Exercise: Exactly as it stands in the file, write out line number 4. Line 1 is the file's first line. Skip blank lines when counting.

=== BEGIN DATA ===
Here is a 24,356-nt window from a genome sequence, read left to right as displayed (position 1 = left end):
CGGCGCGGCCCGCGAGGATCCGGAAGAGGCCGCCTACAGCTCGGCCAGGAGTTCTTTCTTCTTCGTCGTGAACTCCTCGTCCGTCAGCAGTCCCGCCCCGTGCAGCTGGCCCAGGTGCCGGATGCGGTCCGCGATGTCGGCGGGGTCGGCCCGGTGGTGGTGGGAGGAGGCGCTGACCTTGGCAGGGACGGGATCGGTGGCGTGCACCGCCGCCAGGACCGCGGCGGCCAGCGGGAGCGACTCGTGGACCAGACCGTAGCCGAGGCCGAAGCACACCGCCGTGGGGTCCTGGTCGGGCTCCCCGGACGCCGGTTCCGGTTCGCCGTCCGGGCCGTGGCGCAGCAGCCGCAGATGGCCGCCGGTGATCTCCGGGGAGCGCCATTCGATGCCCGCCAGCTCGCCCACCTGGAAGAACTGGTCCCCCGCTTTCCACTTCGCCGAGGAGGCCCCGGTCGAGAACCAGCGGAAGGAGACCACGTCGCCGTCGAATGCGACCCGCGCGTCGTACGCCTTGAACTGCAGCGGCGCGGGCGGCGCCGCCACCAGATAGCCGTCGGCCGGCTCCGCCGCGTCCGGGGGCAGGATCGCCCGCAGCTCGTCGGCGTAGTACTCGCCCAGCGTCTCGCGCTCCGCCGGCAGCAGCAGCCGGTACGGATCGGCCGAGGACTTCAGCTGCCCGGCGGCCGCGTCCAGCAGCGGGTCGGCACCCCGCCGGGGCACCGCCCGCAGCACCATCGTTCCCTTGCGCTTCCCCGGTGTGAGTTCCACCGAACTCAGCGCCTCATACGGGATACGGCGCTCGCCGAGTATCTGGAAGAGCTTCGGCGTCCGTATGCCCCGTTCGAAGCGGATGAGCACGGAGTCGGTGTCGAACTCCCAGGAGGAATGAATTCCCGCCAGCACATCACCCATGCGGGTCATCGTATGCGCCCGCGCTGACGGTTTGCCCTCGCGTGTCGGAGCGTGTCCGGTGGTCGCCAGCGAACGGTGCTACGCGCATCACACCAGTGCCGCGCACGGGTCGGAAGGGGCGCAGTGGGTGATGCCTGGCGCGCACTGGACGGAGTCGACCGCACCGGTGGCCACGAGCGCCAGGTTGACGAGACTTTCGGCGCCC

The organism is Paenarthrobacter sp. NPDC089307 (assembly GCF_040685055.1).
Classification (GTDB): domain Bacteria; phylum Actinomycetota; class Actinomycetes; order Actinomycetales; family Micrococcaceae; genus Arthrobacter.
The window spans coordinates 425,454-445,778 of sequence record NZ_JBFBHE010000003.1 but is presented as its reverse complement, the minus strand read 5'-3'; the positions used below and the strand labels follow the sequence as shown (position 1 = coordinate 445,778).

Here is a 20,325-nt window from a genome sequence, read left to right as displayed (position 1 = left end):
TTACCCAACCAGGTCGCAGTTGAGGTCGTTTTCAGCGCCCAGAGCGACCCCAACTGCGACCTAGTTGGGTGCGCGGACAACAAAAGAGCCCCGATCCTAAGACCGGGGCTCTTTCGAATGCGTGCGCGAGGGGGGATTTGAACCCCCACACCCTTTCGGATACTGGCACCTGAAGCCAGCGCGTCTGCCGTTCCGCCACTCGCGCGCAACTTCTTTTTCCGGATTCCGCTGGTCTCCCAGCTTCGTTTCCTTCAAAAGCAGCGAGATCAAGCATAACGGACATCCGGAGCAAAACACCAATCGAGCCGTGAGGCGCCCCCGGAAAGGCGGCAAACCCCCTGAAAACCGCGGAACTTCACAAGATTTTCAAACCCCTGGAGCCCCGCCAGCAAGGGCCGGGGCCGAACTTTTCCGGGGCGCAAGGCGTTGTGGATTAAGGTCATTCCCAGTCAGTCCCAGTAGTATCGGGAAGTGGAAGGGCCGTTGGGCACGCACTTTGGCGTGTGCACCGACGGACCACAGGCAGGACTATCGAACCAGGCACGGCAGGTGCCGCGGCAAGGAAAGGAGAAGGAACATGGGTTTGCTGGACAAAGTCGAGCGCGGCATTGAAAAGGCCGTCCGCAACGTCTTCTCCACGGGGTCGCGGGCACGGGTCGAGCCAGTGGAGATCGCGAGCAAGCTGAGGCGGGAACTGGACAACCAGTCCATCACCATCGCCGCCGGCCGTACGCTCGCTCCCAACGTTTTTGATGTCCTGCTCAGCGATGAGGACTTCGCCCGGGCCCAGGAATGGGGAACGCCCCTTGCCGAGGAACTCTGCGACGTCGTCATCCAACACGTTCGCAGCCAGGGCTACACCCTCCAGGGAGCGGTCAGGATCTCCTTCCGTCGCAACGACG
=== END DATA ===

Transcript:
Classification (GTDB): domain Bacteria; phylum Actinomycetota; class Actinomycetes; order Actinomycetales; family Micrococcaceae; genus Arthrobacter.